The Garganega grape is used to make the other light-bodied wine, Soave. If you are a fan of Sauvignon Blanc that favors more on the side of light and savory citrus, as in citrus zest and minerality, you will enjoy these wines. They are also very affordable.
Grape(s): Sangiovese (red), Cabernet Sauvignon (red), Cabernet Franc (red), Merlot (red), Vernaccia (white), Trebbiano (white)
The most recognized wine of Tuscany is Chianti. By law, for the wine to be labelled as a DOCG in the Chianti region, a minimum of 70% of the Sangiovese grape must be used in the wine. It can be blended with other grapes such as Cabernet Sauvignon. If it comes from the DOCG region of Chianti Classico it must contain a minimum of 80% Sangiovese.
Another famous region utilizing the Sangiovese grape is the DOCG Montepulciano. Throughout the two regions of Chianti and Montepulciano, different clones of Sangiovese are cultivated. Depending on the growing season, these wines can vary from medium to full-bodied and have characteristics of young or matured berries such as cranberry and raspberry and vary often in acidity. These wines also are best if aged in their bottle for a certain time, but perhaps not more than 8-10 years.
*Note: A Chianti Classico wine is always authentic if you see a sticker over the foil of the wine bottle or on the wine label itself of a "Gallo Nero" or Black Rooster.
Of course, from Tuscany, you have your Super Tuscan! These are big, bold and sometimes rustic wines made with Cabernet Sauvignon, Merlot and sometimes a blend of the two with Sangiovese. Super Tuscan are classified as IGT wines. However, don’t be fooled in thinking they are lesser wines due to their "lower" classification. These are some of the most sought after and prized collector wines in all of Italy.
The white wines of Vernaccia and Trebbiano come from the famous white wine region of Tuscany, Vernaccia di San Gimignano. This region is famous as it was the first white wine of Italy to be granted DOC status for 700 years! The wine is noted for its dry style but lovely earthy notes with notes of minerality and honey. If you’re looking for something different in your wine routine of Pinot Gris, this is a fresh change-of-pace.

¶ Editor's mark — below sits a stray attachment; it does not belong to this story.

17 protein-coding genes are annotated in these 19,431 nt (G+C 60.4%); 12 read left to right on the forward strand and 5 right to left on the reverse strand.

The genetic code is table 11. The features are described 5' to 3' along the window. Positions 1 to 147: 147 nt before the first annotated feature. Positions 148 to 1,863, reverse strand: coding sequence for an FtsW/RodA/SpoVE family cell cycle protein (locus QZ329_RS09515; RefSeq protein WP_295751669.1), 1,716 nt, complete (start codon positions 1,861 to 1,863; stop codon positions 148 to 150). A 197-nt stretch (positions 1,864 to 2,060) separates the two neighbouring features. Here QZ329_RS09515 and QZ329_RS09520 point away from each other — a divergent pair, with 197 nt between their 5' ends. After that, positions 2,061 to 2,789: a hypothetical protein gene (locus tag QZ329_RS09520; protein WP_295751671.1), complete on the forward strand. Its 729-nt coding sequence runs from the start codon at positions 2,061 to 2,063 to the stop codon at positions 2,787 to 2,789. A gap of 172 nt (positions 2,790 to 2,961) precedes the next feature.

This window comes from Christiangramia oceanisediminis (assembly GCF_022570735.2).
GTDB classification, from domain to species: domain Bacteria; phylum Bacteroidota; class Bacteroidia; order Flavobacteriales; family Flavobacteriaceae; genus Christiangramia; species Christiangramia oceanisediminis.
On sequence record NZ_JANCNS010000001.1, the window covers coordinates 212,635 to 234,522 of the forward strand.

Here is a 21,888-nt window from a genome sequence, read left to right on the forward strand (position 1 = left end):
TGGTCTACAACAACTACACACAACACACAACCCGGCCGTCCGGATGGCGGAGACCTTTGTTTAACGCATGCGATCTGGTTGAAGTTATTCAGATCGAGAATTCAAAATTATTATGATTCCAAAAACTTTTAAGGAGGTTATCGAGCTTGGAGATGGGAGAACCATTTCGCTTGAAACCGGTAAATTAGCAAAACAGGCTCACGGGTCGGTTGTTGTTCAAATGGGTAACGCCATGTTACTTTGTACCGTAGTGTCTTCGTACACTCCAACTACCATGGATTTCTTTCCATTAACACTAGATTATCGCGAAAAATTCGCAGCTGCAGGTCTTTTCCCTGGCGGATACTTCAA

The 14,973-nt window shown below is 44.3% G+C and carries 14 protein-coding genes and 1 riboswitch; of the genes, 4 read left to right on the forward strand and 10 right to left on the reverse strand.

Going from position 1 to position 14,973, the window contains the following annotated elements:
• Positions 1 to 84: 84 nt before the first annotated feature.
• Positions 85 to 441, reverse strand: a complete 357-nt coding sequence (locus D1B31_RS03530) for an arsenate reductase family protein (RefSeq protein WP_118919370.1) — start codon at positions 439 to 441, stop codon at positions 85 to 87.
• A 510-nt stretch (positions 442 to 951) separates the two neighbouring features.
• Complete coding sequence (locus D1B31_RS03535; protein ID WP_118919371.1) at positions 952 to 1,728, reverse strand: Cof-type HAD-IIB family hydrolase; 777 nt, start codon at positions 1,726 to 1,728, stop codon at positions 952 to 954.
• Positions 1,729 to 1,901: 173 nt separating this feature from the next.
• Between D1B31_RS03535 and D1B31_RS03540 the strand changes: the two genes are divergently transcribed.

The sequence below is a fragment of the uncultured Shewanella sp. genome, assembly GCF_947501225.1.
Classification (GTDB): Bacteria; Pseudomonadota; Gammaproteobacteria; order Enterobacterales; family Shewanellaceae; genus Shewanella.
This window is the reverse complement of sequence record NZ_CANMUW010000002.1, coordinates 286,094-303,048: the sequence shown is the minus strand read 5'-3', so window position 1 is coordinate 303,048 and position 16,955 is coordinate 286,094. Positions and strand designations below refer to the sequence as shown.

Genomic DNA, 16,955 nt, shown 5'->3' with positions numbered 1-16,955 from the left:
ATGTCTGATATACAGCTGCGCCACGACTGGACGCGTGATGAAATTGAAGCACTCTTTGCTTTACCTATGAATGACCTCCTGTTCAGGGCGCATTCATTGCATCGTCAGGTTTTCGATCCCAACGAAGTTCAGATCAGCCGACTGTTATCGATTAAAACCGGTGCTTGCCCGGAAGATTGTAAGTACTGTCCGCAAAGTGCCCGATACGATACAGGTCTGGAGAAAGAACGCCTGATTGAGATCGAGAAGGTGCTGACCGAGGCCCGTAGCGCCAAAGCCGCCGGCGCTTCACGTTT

Grape(s): Nero d’Avola (red)
Sicily is located off the southern west coast of the mainland. It is a hot region and they are known mainly for their Marsala wines. This is a fortified wine made with the grape Nero d’Avola. The region is of DOC status, and it can be found in many different styles ranging from semi-sweet and sweet and are classified via different aging and oxidation techniques.
The Nero d’Avola grape is also known for a dry, red wine with bold, mature berry notes and light tannin, which is meant to be consumed in its youth. Italy has a history of making wine to go with their local foods. This particular wine was crafted in its origin to go with marinara. So next time you make a simple spaghetti with marinara, go purchase this wine. It is very affordable and you can get a good one for under $16 USD.
Italian Wine Labels
Alright, I think we got through that part fairly easily. While reading the previous section, you might have discovered you recognize more about Italian wine than you originally thought.
To help even more to decipher an Italian wine label, here is some terminology you might read on more common labels and their translations:
- Brut - dry
- Classico - a historic region of a specialized region (i.e. Chianti Classico)
- Dolce - sweet
- Liquoroso - fortified wine
- Rosato - rose wine
- Rosso - red wine
- Superiore - longer aging of the wine than what is required by law
- Spumante - sparkling wine
- Vigna - vineyard
- Passito - dried grapes
- Abboccato - slightly sweet
Now let’s have a look at a wine label
The producer of this wine is noted as "Aurelio Settimo"
It is a Barolo, which signifies that it is made from the Nebbiolo grape, the grape which is required in the region of Denominazione di Origine Controllata e Garantita. The vintage is 2009.
Here is one more:
The region from which this wine is from in the main region of Veneto is the DOC (Denominazione di Origine Contrallata) Valpolicella.
You may see a new labeling term just below Valpolicella, "Ripasso". This signifies the style of wine. In Valpolicella there is a special manner in which they make their wines. This wine style begins with the fermentation of Amarone wine in which grapes are placed on straw mats for weeks in an area where air can easily move through and raisin the fruit. The concentrated juices of these grapes are fermented and made into Amarone or Recioto wine. Ripasso is the wine which has been made from the grape skins which have been partially dried which are left overs from the fermentation of Amarone wine.
The producer of this wine is Pasqua found at the bottom of the label. The vintage year is 2010.
That is about it when it comes to Italian wine labels. Of course, as you can imagine there are thousands of other wines from Italy. But, just as with learning about other wines from other regions, it takes a little bit of your effort to read many other labels and of course as always, trying the wine itself. Cheers!